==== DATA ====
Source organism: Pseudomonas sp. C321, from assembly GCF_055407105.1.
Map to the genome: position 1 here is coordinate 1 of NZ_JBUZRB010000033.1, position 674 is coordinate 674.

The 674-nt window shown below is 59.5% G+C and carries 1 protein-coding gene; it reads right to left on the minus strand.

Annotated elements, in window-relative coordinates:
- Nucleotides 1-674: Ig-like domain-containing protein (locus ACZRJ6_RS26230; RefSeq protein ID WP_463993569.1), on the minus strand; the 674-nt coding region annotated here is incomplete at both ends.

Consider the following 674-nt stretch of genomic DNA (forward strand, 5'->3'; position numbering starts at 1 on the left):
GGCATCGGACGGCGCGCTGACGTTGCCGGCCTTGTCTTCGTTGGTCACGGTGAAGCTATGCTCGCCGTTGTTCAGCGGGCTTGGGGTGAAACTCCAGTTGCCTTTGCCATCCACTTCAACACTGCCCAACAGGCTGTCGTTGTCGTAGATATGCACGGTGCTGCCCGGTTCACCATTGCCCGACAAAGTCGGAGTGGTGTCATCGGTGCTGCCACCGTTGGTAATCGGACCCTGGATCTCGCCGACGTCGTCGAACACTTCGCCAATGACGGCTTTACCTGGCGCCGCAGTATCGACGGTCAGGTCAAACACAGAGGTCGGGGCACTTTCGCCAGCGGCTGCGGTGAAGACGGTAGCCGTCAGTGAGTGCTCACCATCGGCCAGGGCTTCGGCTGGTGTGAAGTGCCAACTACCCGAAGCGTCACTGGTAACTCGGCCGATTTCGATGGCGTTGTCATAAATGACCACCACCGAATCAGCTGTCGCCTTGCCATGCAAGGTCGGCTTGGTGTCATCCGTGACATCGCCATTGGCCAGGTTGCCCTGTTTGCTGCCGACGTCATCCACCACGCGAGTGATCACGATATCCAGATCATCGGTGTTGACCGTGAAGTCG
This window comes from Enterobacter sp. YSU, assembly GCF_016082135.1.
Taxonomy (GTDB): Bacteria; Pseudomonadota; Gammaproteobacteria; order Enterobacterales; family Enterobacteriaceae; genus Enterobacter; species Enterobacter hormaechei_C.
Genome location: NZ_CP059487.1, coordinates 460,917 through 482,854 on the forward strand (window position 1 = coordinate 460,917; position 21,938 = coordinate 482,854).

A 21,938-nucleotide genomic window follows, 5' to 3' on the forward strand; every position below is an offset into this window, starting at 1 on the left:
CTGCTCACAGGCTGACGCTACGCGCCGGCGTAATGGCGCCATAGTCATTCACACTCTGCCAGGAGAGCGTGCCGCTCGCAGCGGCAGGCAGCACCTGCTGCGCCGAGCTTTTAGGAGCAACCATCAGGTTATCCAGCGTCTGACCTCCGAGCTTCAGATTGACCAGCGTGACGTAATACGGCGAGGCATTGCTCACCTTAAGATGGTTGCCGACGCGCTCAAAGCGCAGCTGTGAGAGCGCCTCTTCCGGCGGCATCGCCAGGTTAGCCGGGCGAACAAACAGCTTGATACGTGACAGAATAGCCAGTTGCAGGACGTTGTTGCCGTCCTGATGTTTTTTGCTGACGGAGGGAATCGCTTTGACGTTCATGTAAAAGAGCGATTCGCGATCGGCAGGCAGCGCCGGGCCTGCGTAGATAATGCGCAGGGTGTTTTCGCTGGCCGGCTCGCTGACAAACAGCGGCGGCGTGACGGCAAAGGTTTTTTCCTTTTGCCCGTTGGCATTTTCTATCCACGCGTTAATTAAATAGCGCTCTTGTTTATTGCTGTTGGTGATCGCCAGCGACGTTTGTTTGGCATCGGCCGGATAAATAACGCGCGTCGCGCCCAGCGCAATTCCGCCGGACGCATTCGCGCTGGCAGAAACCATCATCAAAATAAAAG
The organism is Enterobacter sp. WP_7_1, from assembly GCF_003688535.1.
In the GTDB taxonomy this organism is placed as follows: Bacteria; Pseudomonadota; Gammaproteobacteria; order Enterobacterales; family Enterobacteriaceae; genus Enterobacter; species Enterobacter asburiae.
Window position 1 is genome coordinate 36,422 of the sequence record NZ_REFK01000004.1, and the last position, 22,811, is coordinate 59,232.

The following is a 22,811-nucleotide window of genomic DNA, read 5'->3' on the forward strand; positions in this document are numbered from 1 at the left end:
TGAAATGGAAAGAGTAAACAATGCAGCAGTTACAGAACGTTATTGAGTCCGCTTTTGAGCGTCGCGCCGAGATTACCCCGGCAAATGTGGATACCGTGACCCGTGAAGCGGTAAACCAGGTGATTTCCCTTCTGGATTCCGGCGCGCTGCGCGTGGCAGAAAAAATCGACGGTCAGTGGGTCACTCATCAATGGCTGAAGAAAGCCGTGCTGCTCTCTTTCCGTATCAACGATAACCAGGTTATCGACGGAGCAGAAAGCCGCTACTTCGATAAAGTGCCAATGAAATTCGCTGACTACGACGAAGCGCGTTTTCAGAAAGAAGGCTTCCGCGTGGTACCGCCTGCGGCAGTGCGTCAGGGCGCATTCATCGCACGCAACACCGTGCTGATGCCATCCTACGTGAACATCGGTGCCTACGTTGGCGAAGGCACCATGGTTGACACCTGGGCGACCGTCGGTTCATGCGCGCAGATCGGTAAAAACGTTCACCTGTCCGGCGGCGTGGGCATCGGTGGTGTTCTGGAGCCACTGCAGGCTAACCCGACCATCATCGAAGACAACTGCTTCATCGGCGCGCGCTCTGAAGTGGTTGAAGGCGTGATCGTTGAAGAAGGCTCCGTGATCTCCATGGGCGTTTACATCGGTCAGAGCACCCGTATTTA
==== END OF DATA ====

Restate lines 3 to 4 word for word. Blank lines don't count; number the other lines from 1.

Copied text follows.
The 674-nt window shown below is 59.5% G+C and carries 1 protein-coding gene; it reads right to left on the minus strand.

Annotated elements, in window-relative coordinates: